Two teams that began the second round of the NBA playoffs the same way they tipped off the first will duel again Thursday night when the Los Angeles Lakers and Golden State Warriors continue their best-of-seven series in San Francisco
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Riding a big-time performance from Anthony Davis, a productive effort from LeBron James in a complementary role and a scrambling defensive effort on the perimeter, the Lakers stole Game 1 on the road 117-112 on Tuesday night
The seventh-seeded club did the same thing at second-seeded Memphis in the first round, wrestling away home-court advantage from the Grizzlies with a 128-112 triumph in the series opener. Davis had 22 points, 12 rebounds and seven blocks on that occasion.
One thing Davis didn’t do in Game 1 in the first round was play 44 minutes, which he did against the Warriors as a result of never leaving the court in the second half
Lakers coach Darvin Ham explained afterward the strategy stemmed from a regular season in which Davis played just 56 games and averaged just 34.0 minutes on those nights
“This is what load management is about,” Ham noted of the controversial topic. “We have to manage their loads in the regular season in order to push time a little further during this time of year. Postseason, everything is at its peak. You’ve got to pare down your rotation and you got to push your big dogs. Your big dogs got to be there early and often.”
Davis made the most of his 44 minutes, accumulating 30 points, 23 rebounds, five assists and four blocks. The 38-year-old James was extended 40 minutes, chipping in with 22 points, 11 rebounds, four assists and three blocks.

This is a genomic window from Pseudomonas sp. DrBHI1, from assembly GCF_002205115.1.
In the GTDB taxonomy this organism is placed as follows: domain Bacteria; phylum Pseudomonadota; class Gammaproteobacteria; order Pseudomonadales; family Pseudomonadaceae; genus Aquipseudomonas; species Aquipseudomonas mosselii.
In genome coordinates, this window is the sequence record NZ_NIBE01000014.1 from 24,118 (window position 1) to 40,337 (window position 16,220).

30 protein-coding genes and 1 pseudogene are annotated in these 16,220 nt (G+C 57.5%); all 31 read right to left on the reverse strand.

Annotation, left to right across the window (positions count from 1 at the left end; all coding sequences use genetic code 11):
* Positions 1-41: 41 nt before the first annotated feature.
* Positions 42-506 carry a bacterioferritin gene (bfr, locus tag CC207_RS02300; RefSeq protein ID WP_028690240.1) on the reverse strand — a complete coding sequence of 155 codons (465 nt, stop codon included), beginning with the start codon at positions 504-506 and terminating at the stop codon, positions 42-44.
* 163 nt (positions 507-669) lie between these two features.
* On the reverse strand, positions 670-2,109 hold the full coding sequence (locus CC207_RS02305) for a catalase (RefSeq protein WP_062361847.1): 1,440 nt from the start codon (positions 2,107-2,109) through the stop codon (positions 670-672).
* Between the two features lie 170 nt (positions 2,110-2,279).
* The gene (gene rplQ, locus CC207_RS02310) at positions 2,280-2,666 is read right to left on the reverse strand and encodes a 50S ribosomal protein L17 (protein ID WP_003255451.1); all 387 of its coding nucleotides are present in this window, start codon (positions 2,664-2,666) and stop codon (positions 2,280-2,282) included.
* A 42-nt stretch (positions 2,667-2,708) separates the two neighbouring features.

The Lakers finished with 10 blocks, effectively discouraging the smaller Warriors from attacking the hoop. Of the 106 shots the hosts took in the game, exactly half (53) were from beyond the 3-point arc
The Warriors made 21 of the 53 (39.6 percent), but rarely got to the free-throw line, going just 5-for-6. Meanwhile, the more aggressive Lakers were rewarded with 29 foul shots, making 25
While Warriors fans were chirping about the 29-6 disadvantage, Golden State coach Steve Kerr accepted it as a reality of the matchup
“They are going to shoot more free throws than we are,” Kerr admitted. “I think they were No. 1 in the league and we were the last or next-to-last. So not a surprise. But that is a huge disparity and we need to bring that down.”
Fittingly, the game came down to a 3-pointer, an open 27-footer that Jordan Poole misfired with 9.7 seconds remaining and Golden State down three.
Poole had been the Warriors‘ most accurate 3-point shooter in the game, making 6 of 10 attempts from deep before his critical miss. Stephen Curry (27 points) was 6-for-13, while Klay Thompson (25 points) was 6-for-16
It was similar to the late 3-pointer Andrew Wiggins missed in Game 1 in the first round against Sacramento, a game Golden State lost 126-123.
The Warriors went on to lose Game 2 of that series on the road as well, before rebounding to take four of the last five to advance. They followed two of their three losses in that series with wins, much like they followed all six of their losses last postseason with victories en route to the NBA title
The Lakers didn’t respond well on the road to wins in their first-round series, losing Game 2 in Memphis by 10 points and Game 5 in Memphis by 17
–Field Level Media
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